If you work in one of a handful of cities, New York being the most notable, you could get the impression that co-working space is poised to topple the traditional office environment. WeWork sites and others of that ilk have sprouted all over the city, as have ads promoting these places.
These work-share spaces provide common and private work areas on a short-term basis and are equipped with all the latest office capabilities, including Wi-Fi and gourmet coffee. They are very popular with startups, media, and tech companies.
Active, but still a niche
But while co-working has grown significantly over the last ten years, the numbers overall remain modest in terms of percentage of total office space.
Citing a February 2018 study, “Shared Space: Co-working’s Rising Star,” by Yardi Matrix, the cover story of Valuation magazine’s first quarter issue notes that Manhattan already has 7.7 million square feet of co-working space, while Los Angeles has 3.7 million and Atlanta and Dallas/Fort Worth each have 1.5 million. Valuation is a publication of the Appraisal Institute, the Chicago-based professional association for real estate appraisers.
On a percentage basis, however, co-working space represents just under 1.75% of the nearly 450 million square feet of office space in Manhattan, and just over 1.50% of the total space in Los Angeles, according to a chart in the article based on Yardi Matrix data. Of the cities shown in the chart, Miami has the highest percentage of co-working space, at about 2.75%.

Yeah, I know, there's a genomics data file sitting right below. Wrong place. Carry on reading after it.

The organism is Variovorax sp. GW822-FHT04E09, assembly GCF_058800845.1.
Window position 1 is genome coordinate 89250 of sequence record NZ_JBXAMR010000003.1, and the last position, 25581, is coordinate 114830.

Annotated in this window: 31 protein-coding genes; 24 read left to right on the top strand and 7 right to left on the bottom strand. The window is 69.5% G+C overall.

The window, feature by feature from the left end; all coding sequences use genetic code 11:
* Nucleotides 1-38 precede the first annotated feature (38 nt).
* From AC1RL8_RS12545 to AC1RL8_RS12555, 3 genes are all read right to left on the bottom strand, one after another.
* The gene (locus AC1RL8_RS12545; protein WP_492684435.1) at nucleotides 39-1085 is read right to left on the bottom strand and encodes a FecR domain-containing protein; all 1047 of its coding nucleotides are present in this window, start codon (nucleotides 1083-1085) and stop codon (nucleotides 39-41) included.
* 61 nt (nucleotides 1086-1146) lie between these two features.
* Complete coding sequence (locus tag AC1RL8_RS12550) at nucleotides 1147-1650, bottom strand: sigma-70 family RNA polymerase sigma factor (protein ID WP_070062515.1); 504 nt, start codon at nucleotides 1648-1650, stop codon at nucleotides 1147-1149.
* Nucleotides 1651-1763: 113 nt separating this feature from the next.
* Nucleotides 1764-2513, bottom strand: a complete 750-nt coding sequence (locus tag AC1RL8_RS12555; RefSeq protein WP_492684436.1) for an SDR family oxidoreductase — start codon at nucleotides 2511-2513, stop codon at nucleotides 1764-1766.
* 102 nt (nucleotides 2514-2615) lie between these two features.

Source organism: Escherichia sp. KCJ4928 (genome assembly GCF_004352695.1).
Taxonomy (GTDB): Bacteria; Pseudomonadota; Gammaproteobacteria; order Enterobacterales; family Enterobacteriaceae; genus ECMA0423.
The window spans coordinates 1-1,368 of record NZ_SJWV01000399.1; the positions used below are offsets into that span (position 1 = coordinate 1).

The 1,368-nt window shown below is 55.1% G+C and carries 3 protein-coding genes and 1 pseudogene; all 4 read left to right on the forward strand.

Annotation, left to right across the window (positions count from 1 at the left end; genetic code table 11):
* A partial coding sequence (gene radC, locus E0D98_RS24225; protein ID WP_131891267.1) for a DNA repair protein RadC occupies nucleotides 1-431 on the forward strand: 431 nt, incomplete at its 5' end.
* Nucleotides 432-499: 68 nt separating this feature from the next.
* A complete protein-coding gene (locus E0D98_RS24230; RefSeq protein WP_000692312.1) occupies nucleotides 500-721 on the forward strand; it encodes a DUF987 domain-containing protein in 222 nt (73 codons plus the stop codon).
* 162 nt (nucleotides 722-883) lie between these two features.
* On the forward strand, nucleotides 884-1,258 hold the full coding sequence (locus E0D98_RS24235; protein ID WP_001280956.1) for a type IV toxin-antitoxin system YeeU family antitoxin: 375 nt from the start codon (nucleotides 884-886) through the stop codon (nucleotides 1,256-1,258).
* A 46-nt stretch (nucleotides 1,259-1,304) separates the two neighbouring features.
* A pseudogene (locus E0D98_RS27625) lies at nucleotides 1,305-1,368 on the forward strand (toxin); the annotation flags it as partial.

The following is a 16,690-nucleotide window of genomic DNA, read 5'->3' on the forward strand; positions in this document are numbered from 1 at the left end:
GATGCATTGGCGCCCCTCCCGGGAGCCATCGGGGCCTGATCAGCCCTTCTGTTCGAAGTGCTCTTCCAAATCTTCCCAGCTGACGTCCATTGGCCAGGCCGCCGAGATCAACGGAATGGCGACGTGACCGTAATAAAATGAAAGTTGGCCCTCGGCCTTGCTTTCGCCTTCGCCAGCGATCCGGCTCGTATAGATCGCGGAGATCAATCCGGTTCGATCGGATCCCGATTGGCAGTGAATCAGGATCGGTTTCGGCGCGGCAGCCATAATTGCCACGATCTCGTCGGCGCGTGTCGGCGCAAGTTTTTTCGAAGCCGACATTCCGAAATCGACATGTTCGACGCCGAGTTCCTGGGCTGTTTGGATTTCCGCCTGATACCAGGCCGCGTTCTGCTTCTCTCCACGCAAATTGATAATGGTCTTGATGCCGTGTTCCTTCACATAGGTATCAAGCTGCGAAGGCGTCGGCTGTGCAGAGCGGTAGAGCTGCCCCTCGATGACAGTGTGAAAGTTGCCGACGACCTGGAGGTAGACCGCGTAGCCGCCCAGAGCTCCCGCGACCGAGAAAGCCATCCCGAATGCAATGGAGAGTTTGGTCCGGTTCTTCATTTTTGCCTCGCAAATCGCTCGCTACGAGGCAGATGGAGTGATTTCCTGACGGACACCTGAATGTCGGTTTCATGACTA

The Valuation article, “Working Together,” by Deborah Huso, gives a broad overview of the trend including a list of the leaders in the field—Regus, with 9.4 million square feet in the U.S., and WeWork with 6.5 million, are the two largest.
Citing a variety of sources, including appraisers based in New York, Chicago, and Boston, the article paints a picture of a market that varies city to city.
In Chicago, for example, Julie Whelan, head of occupier research for the Americas with CBRE, notes that co-working could soften the sector involving office space of 5,000 square feet or less because the “typical office lease terms can’t compete with the short-lease terms, flexibility and immediate workspace solutions that co-working spaces provide.”
Whelan adds that “with so many people working remotely, companies no longer need space for every employee and are making leasing decisions accordingly.”
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Valuations could be impacted
In Boston, Robert Maloney, MAI, says “WeWork has become a competitive landlord.” Maloney, who is senior director of valuation and advisory at Cushman & Wakefield in Boston, says “The co-working firm has started marketing large blocks of space on the sublease market, and tenants view these availabilities as legitimate competitive options.”
Maloney is quoted in the article saying that “from a valuation standpoint, shorter-term leases and higher tenant improvement allowances could increase cash-flow concerns and create greater tenant turnover” among traditional landlords impacted by the co-working trend.
The article points out, however, that some valuation experts believe the rapid growth of the co-working market will become saturated in the not too distant future. Others view the impact as longer term and often positive, because of the attraction of Millennials to shared work environments.